Faculty Reviews Churchill By First Examining Themselves

The formal review into tenured professor Ward Churchill is under way.

A group of faculty at the University of Colorado met Wednesday for the first time to discuss claims of plagiarism and academic dishonesty.

The group first focused on themselves, discussing possible conflicts of interest or bias. At least three of the 12 members of CU's Standing Committee on Research Misconduct have signed petitions or made public statements questioning the case against the tenured ethnic studies professor.

Churchill has been scrutinized since a public outcry over one of his essays that included statements comparing some victims of the Sept. 11, 2001 terrorist attacks to a Nazi.

Last week university administrators released a report saying those comments were protected by free speech -- but other allegations of plagiarism and research misconduct needed further review by the committee. Churchill has been accused of using parts of other writers' works without giving proper credit and misrepresenting his American Indian heritage to gain credibility and employment.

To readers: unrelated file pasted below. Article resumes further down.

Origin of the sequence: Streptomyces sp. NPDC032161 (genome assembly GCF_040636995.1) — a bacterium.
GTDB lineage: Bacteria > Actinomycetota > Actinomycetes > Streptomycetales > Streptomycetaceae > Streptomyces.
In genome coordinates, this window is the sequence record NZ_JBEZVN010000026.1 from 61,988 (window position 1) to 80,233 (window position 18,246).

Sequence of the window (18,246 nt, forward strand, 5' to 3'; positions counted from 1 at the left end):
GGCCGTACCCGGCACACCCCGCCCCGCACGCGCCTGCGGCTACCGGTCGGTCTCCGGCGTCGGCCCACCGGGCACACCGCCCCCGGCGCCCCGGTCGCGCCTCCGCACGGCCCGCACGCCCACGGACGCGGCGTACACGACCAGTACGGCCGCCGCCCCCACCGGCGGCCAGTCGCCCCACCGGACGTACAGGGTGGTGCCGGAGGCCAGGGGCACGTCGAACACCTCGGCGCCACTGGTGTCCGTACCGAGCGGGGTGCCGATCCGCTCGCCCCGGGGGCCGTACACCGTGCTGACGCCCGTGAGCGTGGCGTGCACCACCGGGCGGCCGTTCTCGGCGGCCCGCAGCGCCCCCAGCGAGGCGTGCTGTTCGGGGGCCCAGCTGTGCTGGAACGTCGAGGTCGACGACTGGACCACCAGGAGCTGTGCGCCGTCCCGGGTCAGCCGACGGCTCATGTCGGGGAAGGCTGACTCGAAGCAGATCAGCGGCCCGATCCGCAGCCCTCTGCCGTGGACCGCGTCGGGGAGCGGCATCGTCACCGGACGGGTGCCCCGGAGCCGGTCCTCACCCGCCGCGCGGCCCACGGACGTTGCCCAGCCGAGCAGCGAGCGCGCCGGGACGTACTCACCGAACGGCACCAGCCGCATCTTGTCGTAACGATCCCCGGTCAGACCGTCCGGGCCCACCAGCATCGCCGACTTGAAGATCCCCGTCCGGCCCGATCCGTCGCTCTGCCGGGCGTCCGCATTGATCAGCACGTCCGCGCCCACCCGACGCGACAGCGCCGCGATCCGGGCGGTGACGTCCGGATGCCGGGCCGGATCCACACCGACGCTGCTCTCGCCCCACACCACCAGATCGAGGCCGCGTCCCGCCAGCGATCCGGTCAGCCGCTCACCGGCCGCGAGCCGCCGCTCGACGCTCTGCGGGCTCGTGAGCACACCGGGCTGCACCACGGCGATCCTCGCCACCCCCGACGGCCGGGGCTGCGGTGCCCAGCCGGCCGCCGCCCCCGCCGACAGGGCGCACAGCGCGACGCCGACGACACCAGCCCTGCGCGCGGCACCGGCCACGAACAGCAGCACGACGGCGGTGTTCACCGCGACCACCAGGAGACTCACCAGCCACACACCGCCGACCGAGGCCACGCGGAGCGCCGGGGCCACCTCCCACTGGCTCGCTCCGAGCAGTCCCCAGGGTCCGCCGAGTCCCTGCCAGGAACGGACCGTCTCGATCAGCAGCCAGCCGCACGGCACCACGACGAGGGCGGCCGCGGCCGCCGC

The standing committee will review the claims and determine whether Churchill should be disciplined or fired.

The committee is meeting again next week. Joseph Rosse, director of the office of research integrity, has been named chairman of the committee, replacing Professor David Pinkow who asked to be rotated off the committee for personal reasons.

Additional Information:

  • To discuss with others the issues and controversies surrounding CU, join our online forum.
  • To see some of Churchill's disputed art work, .
  • To read Churchill's complete essay, "Some People Push Back," click here
  • To read what Churchill has to say in his defense, click here.
  • To read Gov. Owens' letter, calling for Churchill to resign click here.
  • To read CU's rules for dismissal of a tenured professor, click here.

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